Glenbrook Fine Arts community collaborates, honors Shakespeare

Gabby Zabat, staff writer

The audience waits in anticipation and silence for the grand, velvet curtains to open. As the crowd hears the drapes shuffling across the wooden floors, they begin to applaud the 130 students of the Glenbrook Fine Arts community. Once the lights dim on the Glenbrook Symphony Orchestra (GSO), the choirs of Glenbrook South and North follow the sound of Shakespeare’s most famous musical pieces to begin their concert.

On March 23, the students of South and North conducted a performance that incorporates the instrumental sound of GSO, the theatricals of North’s drama department, the voices of North’s Chorale Choir and South’s Masters Singers. According to GSO cellist Ji Kim, GSO has never performed a concert with Master Singers or contributing actors prior to the concert.

“I think [the concert is] really cool because I have never really played like this before, […] so this one is special,” Kim said.

According to Masters Singer Ryan Kim, he also found the concert very interesting because of its Shakespearean theme. Music directors Martin Sirvatka and Andrew Toniolo chose this theme to celebrate the 400th anniversary of William Shakespeare’s death.

Ryan Kim explains he was very excited to perform Shakespearean songs and “expected excellency, superb music and a great performance.”

To achieve the high expectations of their performance, Sirvatka and Toniolo rehearsed with their students for several weeks to complete their songs. One of the main pieces the choirs focused on included the song “If Music be the Food of Love.” After various rehearsals, many Masters Singers admitted they knew the song like the back of their hand.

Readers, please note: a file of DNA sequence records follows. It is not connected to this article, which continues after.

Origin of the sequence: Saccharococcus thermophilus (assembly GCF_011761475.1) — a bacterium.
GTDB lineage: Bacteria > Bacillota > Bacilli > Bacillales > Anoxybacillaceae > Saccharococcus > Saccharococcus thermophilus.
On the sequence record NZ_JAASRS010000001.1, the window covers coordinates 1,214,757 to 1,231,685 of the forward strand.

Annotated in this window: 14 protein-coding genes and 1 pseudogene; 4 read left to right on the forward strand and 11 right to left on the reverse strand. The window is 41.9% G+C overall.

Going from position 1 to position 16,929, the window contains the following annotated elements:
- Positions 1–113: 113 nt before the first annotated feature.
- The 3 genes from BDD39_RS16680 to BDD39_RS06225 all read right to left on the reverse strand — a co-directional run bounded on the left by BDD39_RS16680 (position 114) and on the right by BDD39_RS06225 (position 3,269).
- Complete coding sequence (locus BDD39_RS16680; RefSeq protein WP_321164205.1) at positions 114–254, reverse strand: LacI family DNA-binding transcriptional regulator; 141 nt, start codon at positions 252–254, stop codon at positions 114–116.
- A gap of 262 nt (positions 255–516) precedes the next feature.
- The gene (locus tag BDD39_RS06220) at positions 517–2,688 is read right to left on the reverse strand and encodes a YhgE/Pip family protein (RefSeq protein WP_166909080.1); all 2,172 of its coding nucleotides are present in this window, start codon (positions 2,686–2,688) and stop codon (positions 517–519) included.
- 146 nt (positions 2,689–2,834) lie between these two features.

“We practiced [“If Music be the Food of Love”] quite frequently, [so] that I already had it memorized,” Ryan said. “However, ‘practice does make permanent,’ as Mr. Sirvatka would say.”

After numerous rehearsals of reviewing lyrics, analyzing sheet music and rereading their scripts, all of the students and directors believed they were ready for their concert.

“[The concert] was beautifully done,” Sirvatka said. “The orchestra was better than ever , and the choir sounded great.”

According to Ji and Ryan, they were both impressed by the theatrics of the actors’ portrayal of Shakespeare’s plays, such as Hamlet and Romeo and Juliet.

“The actors and actresses were amazing,” Ryan Kim said. “[Their acting] truly displayed the works of Shakespeare.”

The concert included three GSO soloists as well. The performance included one flutist, one pianist and one violinist. According to Ji, one student that caught the most attention from the audience was the violinist.

“Another thing that blew me away were the soloists,” Ryan Kim said. “[I was impressed by] the violinist because he was just a freshman and performed amazingly.”

According to Toniolo, he was very impressed by Sirvatka’s conducting of the choirs and GSO. Throughout the performance the orchestra teachers of North surprised Sirvatka by allowing him to conduct GSO, Choral Choirs and Masters Singers to commend his last year of teaching at GBS.

“That’s the whole reason the choir was there in the first place, to honor Mr. Sirvatka,” Toniolo said.

According to Toniolo, Sirvatka acts as a mentor to him. Watching Sirvatka lead the whole  program acted as a great stand out moment for both Sirvatka and Toniolo. In fact, Sirvatka was one of the only teachers, besides the orchestra directors, to have the opportunity to lead the students.

“I wanted to do a really good job [for] such beautiful music,” Sirvatka said. “I had a lot of mixed emotions because I was thrilled and happy to [conduct, but also remembered] this is one of the last things I’ll do at this school.”

Because the concert was a huge success, Toniolo hopes to perform with GSO and Choral Choir again in the future. According to Toniolo, he believes it was a pleasant experience for both the students and the directors.

“The orchestra doesn’t always get to perform with a choir, and the choir doesn’t always get to perform with an orchestra,” Toniolo said. “It’s fun for the kids because it’s different and it’s a new experience.”